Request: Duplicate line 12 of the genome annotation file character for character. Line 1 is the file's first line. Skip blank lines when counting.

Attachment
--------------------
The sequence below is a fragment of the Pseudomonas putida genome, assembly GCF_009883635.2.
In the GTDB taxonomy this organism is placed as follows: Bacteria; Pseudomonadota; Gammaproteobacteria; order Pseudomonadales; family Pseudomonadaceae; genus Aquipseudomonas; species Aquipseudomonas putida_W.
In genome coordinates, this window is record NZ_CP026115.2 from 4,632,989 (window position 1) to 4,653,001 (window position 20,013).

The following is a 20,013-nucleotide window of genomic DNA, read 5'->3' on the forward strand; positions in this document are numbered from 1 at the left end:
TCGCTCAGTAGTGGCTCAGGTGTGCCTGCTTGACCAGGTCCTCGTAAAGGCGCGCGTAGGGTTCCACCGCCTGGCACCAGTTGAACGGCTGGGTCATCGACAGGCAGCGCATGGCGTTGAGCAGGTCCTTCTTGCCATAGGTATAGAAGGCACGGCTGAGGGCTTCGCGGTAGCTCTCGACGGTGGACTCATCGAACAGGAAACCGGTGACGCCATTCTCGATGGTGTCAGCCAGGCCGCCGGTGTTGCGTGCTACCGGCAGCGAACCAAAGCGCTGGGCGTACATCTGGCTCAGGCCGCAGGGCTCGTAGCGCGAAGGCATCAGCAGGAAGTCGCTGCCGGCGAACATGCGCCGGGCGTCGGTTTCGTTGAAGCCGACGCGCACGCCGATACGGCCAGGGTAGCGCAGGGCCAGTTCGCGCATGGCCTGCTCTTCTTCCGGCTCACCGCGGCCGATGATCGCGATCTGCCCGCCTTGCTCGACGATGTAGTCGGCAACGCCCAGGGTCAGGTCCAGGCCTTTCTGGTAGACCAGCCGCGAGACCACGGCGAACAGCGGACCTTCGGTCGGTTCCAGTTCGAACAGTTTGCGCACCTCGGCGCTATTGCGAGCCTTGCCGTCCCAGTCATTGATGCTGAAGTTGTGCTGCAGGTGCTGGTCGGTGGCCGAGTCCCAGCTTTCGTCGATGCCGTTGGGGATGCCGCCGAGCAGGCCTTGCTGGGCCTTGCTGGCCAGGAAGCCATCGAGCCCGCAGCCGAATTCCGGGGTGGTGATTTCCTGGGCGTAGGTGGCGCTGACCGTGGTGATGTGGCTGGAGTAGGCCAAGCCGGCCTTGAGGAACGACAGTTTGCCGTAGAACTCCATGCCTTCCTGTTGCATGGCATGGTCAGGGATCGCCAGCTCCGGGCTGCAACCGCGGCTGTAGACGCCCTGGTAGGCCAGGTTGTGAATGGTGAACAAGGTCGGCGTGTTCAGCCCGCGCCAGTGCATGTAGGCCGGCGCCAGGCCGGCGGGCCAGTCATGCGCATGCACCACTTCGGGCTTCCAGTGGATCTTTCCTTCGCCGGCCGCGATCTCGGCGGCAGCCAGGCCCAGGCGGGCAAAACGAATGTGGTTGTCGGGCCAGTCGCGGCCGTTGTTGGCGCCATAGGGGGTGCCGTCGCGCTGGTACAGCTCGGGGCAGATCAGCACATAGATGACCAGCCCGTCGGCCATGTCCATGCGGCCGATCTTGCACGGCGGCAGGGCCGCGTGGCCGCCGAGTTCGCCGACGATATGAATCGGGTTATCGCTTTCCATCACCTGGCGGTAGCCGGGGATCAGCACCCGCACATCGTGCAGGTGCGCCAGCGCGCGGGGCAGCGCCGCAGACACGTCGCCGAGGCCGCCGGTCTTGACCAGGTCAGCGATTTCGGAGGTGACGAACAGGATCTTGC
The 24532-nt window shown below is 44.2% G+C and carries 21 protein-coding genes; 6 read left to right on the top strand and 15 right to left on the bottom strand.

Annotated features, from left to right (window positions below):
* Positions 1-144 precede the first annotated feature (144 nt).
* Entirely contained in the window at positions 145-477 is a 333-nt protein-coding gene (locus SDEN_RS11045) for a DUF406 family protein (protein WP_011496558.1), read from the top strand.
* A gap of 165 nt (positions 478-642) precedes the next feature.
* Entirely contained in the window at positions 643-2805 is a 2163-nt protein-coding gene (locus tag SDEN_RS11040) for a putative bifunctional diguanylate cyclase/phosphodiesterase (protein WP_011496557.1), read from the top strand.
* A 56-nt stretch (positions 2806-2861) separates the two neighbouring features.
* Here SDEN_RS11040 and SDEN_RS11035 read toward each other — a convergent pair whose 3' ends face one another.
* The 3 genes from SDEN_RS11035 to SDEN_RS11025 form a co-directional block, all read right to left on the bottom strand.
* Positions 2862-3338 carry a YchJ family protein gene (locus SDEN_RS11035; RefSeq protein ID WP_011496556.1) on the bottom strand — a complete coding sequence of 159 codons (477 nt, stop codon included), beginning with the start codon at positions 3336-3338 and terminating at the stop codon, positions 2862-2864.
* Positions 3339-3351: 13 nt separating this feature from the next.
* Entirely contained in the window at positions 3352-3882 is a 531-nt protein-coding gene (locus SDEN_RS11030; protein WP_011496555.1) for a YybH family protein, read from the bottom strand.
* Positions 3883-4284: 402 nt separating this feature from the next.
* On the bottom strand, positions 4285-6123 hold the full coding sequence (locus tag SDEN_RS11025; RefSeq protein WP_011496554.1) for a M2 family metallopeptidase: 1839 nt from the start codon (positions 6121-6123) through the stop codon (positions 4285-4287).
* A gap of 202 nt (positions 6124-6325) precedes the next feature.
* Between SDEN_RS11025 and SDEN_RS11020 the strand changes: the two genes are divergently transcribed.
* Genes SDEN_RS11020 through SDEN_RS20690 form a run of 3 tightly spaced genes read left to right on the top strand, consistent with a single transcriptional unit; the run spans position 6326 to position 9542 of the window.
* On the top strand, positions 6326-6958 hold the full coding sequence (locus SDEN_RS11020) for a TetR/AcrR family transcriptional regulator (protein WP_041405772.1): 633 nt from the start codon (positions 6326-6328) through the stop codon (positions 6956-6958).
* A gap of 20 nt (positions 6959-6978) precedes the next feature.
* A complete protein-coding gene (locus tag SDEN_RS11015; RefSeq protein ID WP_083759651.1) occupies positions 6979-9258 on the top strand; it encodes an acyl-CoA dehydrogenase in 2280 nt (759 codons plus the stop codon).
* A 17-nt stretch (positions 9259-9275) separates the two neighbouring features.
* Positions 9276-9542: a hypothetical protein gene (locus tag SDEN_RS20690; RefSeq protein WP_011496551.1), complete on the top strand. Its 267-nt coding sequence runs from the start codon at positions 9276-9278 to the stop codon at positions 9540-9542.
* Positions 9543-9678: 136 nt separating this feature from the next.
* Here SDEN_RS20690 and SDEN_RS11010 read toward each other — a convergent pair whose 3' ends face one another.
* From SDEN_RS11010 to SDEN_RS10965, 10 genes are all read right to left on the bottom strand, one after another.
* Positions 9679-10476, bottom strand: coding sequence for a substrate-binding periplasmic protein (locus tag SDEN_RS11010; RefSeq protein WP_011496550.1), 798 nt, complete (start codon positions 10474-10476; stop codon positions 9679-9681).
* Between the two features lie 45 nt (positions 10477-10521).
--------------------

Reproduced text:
* A 56-nt stretch (positions 2806-2861) separates the two neighbouring features.